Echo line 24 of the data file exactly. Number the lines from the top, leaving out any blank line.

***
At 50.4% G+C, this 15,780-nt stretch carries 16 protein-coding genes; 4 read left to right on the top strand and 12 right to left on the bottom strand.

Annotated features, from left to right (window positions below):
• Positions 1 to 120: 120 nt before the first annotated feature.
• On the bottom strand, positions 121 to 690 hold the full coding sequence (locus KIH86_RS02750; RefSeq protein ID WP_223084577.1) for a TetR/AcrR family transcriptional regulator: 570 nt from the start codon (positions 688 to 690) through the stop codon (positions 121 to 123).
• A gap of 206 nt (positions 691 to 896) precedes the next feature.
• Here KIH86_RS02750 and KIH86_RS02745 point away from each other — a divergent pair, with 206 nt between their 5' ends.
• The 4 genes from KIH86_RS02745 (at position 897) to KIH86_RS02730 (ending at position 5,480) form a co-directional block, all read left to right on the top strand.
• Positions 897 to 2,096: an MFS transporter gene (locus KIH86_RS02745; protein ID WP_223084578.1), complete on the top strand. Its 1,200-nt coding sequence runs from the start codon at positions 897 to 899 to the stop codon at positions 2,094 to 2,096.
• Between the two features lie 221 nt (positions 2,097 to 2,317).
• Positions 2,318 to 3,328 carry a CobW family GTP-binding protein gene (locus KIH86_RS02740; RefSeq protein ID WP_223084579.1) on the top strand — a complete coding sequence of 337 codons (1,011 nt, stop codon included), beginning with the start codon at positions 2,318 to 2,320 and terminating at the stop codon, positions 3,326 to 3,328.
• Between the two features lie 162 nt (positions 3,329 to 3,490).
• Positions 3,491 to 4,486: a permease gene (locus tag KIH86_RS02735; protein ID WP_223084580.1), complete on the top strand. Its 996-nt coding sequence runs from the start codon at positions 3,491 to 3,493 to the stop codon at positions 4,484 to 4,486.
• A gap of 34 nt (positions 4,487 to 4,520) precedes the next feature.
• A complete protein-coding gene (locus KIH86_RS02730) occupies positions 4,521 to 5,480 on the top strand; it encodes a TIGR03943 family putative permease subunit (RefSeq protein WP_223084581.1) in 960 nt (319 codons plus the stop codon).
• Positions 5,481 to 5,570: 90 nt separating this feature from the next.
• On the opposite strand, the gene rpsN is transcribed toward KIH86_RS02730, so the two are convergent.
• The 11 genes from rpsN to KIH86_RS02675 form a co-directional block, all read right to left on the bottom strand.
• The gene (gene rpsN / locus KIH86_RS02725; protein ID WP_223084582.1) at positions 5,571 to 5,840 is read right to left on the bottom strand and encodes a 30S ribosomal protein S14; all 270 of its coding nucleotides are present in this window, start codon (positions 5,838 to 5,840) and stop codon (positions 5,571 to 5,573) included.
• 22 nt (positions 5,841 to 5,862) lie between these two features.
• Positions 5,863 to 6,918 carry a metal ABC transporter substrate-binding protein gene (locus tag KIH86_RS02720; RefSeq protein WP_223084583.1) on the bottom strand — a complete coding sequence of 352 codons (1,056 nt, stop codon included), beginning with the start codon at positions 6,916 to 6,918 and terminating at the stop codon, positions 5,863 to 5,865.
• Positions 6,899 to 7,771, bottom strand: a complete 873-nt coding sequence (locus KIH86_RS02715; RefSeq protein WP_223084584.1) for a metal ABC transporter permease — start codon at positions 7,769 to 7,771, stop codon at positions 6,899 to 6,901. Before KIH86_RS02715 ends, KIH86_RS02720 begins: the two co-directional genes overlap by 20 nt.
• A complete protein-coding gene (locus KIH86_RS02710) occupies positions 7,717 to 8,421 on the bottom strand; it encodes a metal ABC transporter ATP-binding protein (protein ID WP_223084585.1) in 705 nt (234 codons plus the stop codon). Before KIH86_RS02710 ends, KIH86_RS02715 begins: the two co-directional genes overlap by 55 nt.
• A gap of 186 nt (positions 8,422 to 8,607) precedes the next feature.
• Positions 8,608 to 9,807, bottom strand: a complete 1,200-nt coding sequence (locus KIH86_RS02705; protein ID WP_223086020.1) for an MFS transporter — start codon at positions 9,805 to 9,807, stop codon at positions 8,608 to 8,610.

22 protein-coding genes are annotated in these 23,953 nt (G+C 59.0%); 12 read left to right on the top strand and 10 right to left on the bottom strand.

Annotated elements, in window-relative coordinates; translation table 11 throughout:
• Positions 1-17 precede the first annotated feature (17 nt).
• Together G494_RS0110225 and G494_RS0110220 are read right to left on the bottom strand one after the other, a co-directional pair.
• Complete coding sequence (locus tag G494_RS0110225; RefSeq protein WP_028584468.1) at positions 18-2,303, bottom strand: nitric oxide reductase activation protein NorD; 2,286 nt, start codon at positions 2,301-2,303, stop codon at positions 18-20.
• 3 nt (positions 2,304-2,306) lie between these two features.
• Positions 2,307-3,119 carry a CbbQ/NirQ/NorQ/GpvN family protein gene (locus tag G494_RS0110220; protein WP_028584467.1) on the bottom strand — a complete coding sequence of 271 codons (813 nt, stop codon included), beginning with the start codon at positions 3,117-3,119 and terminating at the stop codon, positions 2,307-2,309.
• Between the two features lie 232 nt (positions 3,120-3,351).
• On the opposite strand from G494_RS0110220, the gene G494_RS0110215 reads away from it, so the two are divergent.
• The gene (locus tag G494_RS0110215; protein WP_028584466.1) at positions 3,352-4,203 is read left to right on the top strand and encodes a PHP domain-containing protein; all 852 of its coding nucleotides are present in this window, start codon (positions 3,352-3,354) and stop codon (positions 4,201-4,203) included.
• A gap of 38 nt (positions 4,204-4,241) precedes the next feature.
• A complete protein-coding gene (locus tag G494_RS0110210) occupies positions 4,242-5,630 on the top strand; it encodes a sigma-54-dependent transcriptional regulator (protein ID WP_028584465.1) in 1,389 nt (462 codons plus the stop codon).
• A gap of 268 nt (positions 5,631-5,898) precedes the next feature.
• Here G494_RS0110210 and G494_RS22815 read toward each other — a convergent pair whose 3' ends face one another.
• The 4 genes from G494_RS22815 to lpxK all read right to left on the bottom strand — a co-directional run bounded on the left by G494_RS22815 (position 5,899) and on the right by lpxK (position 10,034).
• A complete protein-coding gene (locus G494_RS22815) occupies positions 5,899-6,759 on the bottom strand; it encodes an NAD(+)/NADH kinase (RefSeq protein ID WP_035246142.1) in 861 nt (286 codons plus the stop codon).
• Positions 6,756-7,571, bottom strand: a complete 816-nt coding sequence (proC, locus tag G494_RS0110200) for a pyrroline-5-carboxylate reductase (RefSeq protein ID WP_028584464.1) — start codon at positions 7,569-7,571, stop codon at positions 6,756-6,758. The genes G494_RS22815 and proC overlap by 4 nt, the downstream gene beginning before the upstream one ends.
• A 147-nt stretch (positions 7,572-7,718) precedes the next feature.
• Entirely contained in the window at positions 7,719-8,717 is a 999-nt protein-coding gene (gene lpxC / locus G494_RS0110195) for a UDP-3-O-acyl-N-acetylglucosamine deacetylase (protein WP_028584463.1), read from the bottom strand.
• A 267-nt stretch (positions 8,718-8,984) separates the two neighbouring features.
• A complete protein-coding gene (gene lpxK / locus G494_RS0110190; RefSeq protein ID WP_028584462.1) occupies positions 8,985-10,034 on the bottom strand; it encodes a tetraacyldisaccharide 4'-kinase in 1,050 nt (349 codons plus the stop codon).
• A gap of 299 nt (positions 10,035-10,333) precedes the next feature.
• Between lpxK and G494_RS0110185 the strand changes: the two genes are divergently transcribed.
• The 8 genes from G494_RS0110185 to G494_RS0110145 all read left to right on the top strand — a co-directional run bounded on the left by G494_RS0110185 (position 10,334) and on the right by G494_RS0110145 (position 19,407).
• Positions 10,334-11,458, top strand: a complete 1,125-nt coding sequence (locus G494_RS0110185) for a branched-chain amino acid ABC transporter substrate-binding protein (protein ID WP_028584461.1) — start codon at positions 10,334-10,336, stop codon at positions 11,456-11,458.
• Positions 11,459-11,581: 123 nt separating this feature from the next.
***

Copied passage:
• Positions 8,608 to 9,807, bottom strand: a complete 1,200-nt coding sequence (locus KIH86_RS02705; protein ID WP_223086020.1) for an MFS transporter — start codon at positions 9,805 to 9,807, stop codon at positions 8,608 to 8,610.